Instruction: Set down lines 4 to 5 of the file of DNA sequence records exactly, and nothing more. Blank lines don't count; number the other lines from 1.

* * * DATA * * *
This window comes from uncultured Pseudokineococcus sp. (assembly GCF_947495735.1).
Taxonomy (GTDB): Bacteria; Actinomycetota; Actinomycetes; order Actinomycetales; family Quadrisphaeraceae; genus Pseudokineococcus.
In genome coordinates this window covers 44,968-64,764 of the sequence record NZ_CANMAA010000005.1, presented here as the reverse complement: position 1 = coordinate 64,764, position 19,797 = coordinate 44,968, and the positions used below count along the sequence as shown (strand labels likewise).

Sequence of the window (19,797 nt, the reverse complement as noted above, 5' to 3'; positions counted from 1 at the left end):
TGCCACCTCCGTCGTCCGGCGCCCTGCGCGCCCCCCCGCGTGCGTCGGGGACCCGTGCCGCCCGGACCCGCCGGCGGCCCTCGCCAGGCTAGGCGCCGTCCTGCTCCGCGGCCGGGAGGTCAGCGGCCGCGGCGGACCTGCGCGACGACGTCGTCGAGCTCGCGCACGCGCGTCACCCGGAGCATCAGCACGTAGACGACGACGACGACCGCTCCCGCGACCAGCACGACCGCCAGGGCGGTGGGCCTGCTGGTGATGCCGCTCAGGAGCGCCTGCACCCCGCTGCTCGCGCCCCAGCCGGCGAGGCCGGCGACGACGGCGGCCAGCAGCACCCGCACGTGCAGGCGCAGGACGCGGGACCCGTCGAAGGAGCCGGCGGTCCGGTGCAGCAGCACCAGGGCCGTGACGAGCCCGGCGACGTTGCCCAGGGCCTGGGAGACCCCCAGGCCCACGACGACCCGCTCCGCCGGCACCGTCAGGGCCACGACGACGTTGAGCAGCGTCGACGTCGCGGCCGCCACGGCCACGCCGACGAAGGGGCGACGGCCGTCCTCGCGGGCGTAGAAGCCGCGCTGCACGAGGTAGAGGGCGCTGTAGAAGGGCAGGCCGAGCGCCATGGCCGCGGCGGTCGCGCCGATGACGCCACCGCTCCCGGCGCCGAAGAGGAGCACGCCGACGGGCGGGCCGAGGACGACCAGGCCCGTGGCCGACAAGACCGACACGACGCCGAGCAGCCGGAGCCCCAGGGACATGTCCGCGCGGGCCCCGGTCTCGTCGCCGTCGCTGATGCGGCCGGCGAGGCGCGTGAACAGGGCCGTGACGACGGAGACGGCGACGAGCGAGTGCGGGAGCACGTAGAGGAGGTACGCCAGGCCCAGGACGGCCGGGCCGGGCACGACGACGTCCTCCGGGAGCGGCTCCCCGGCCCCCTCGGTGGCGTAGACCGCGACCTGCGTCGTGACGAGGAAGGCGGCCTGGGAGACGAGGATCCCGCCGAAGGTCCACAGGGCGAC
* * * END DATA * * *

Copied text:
Sequence of the window (19,797 nt, the reverse complement as noted above, 5' to 3'; positions counted from 1 at the left end):
TGCCACCTCCGTCGTCCGGCGCCCTGCGCGCCCCCCCGCGTGCGTCGGGGACCCGTGCCGCCCGGACCCGCCGGCGGCCCTCGCCAGGCTAGGCGCCGTCCTGCTCCGCGGCCGGGAGGTCAGCGGCCGCGGCGGACCTGCGCGACGACGTCGTCGAGCTCGCGCACGCGCGTCACCCGGAGCATCAGCACGTAGACGACGACGACGACCGCTCCCGCGACCAGCACGACCGCCAGGGCGGTGGGCCTGCTGGTGATGCCGCTCAGGAGCGCCTGCACCCCGCTGCTCGCGCCCCAGCCGGCGAGGCCGGCGACGACGGCGGCCAGCAGCACCCGCACGTGCAGGCGCAGGACGCGGGACCCGTCGAAGGAGCCGGCGGTCCGGTGCAGCAGCACCAGGGCCGTGACGAGCCCGGCGACGTTGCCCAGGGCCTGGGAGACCCCCAGGCCCACGACGACCCGCTCCGCCGGCACCGTCAGGGCCACGACGACGTTGAGCAGCGTCGACGTCGCGGCCGCCACGGCCACGCCGACGAAGGGGCGACGGCCGTCCTCGCGGGCGTAGAAGCCGCGCTGCACGAGGTAGAGGGCGCTGTAGAAGGGCAGGCCGAGCGCCATGGCCGCGGCGGTCGCGCCGATGACGCCACCGCTCCCGGCGCCGAAGAGGAGCACGCCGACGGGCGGGCCGAGGACGACCAGGCCCGTGGCCGACAAGACCGACACGACGCCGAGCAGCCGGAGCCCCAGGGACATGTCCGCGCGGGCCCCGGTCTCGTCGCCGTCGCTGATGCGGCCGGCGAGGCGCGTGAACAGGGCCGTGACGACGGAGACGGCGACGAGCGAGTGCGGGAGCACGTAGAGGAGGTACGCCAGGCCCAGGACGGCCGGGCCGGGCACGACGACGTCCTCCGGGAGCGGCTCCCCGGCCCCCTCGGTGGCGTAGACCGCGACCTGCGTCGTGACGAGGAAGGCGGCCTGGGAGACGAGGATCCCGCCGAAGGTCCACAGGGCGAC